Go to Home Page

perfect cornmeal waffles

November 5th, 2011 | 2 Comments »

It’s November again. And this morning when I arose, in the dark still silence, to the hum of the furnace and an noisy, eager cat face, the air smelled definitively of the impending winter. Never mind that it might reach near 60 today, or that the sun burns bright in that kind of blue sky that hurts your eyes, the wind that touched my face when I let out our early riser told me ‘You know, I could snow at any minute.’

We’re pretty fortunate that our Fall has been both spectacular and snowless. The only month without recorded snowfall in Minnesota is July, and with the frost that came so early in September, I felt certain that a drifting white mass would come sooner or later. I’ve been happy to be so, so wrong.

These Cornmeal Waffles are a favorite cold weather breakfast. First crafted and enjoyed on a crackling, numbingly cold day in January of 2010, they’ve gained a permanent foothold in my breakfast rotation, the waffle recipe I turn to time and again. With their crisp edges, and the sharp tang of buttermilk contrasting with the deep, rich maple syrup, it’s a dance of flavors to awaken you and set you upright, not to mention bolstering you against cold and wind.

The inevitable Winter is just around the corner. Shore up your weekends with foods that bring warmth to your home and fuel for the internal furnace. These waffles freeze beautifully. I always make a double, or even a triple batch so that we have lots of extras on hand.

Do you have a preference for Waffles or Pancakes??


Buttermilk Cornmeal Waffles

1 cup sifted all-purpose flour (sift before measuring)
1 cup yellow cornmeal, preferably stoneground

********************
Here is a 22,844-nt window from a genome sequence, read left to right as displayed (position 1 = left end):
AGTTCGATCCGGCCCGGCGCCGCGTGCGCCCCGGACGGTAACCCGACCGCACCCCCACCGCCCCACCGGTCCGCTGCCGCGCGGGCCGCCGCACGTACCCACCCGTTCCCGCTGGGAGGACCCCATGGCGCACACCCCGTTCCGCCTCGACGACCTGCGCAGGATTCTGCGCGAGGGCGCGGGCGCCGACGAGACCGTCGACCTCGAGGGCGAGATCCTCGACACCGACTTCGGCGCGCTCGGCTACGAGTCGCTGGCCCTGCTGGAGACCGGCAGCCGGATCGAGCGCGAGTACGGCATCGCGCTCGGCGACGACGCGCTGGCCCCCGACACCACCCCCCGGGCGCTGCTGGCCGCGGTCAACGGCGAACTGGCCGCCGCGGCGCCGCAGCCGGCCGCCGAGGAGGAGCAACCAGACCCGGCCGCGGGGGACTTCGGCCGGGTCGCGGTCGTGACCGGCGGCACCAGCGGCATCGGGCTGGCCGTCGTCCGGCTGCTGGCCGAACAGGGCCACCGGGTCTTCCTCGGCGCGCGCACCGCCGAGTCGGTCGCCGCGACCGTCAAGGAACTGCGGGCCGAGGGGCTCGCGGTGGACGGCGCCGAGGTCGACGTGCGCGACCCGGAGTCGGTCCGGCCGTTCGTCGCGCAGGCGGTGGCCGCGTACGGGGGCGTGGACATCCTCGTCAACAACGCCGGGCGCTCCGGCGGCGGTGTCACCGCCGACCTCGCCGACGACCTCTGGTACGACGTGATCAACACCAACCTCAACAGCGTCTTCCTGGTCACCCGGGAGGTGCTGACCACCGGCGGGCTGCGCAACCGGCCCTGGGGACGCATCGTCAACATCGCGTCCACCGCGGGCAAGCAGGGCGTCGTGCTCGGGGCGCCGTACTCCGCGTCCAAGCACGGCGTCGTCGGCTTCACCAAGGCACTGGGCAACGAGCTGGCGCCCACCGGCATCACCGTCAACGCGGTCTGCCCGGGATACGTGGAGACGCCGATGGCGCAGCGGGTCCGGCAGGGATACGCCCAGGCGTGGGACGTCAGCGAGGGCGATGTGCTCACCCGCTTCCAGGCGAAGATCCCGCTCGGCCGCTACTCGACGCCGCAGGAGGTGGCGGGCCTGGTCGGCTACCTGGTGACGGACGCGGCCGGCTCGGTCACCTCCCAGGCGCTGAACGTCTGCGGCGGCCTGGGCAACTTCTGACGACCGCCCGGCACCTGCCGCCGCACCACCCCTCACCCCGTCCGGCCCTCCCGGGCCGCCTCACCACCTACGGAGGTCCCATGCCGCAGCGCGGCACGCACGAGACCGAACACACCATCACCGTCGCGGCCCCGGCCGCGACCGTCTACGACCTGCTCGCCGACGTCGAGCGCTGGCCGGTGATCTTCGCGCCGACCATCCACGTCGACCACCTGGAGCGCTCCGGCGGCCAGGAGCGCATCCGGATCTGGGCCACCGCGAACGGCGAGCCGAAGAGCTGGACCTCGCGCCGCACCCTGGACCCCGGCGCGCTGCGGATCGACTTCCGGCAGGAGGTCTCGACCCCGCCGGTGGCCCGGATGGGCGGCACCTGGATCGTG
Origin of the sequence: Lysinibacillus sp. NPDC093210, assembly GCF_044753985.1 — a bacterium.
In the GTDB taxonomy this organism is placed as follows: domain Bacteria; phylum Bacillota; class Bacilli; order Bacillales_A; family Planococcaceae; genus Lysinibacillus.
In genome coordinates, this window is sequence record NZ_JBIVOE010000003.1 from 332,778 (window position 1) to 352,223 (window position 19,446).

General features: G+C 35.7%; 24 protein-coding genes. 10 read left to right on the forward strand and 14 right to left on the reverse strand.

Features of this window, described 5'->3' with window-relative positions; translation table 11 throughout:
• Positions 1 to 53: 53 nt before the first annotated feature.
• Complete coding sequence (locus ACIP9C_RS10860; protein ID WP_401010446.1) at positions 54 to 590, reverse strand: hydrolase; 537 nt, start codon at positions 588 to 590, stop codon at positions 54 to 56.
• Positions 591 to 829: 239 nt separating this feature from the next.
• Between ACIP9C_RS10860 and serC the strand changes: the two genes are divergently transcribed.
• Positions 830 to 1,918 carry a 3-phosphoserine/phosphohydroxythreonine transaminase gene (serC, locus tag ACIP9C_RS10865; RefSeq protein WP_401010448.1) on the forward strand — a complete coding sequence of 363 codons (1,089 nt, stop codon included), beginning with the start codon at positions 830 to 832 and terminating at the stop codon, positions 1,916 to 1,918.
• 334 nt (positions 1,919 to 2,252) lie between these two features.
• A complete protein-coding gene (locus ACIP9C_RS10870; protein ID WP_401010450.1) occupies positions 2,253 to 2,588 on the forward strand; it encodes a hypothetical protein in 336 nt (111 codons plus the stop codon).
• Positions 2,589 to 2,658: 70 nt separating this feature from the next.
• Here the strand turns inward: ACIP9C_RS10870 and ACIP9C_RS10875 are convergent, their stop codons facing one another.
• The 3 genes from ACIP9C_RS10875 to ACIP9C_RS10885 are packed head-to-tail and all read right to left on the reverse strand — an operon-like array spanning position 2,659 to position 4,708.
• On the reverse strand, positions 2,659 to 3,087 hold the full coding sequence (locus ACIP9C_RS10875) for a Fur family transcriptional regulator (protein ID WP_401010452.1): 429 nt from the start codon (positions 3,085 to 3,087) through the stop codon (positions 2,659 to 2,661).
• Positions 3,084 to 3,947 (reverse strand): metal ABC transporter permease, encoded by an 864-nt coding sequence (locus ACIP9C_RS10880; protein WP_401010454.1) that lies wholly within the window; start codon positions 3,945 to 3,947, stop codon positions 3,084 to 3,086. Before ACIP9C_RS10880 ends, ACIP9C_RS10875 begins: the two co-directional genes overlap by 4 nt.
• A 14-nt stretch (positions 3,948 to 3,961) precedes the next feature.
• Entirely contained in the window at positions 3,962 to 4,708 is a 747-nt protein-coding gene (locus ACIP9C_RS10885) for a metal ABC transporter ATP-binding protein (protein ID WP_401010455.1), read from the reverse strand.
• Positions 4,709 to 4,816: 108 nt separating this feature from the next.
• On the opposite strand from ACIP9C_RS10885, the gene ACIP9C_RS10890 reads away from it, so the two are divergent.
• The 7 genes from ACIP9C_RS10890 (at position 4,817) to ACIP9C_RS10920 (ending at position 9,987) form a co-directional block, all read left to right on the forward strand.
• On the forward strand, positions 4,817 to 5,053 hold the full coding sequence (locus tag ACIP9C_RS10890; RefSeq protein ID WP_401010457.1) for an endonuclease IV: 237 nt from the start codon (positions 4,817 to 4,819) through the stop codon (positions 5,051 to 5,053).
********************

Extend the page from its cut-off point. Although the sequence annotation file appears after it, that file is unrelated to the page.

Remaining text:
2 teaspoons baking powder
1 teaspoon baking soda
1/4 teaspoon salt
3 large eggs
2 cups well-shaken buttermilk
6 tablespoons vegetable oil plus additional oil for brushing waffle iron

Into a large bowl sift together flour, cornmeal, baking powder, baking soda, and salt. Repeat sifting 2 more times.

In another large bowl whisk together eggs, buttermilk, and oil. Add flour mixture all at once and whisk just until combined.

Preheat a waffle iron and preheat oven to 200 °F.

Brush waffle iron lightly with additional oil. Spoon batter into waffle iron, using 1/4 cup batter for each 4-inch-square standard waffle and spreading batter evenly, and cook according to manufacturer’s instructions. Transfer waffle to a baking sheet and keep warm, uncovered, in middle of oven. Make more waffles with remaining batter in same manner, brushing waffle iron with more oil before adding each batch.

Serve waffles with syrup.


(from Kristin at The Kitchen Sink Recipes, slightly adapted from Gourmet magazine)


What’s on YOUR plate this month??

build me up, butternut

November 19th, 2010 | 4 Comments »

(photo from “That’s Yummy”)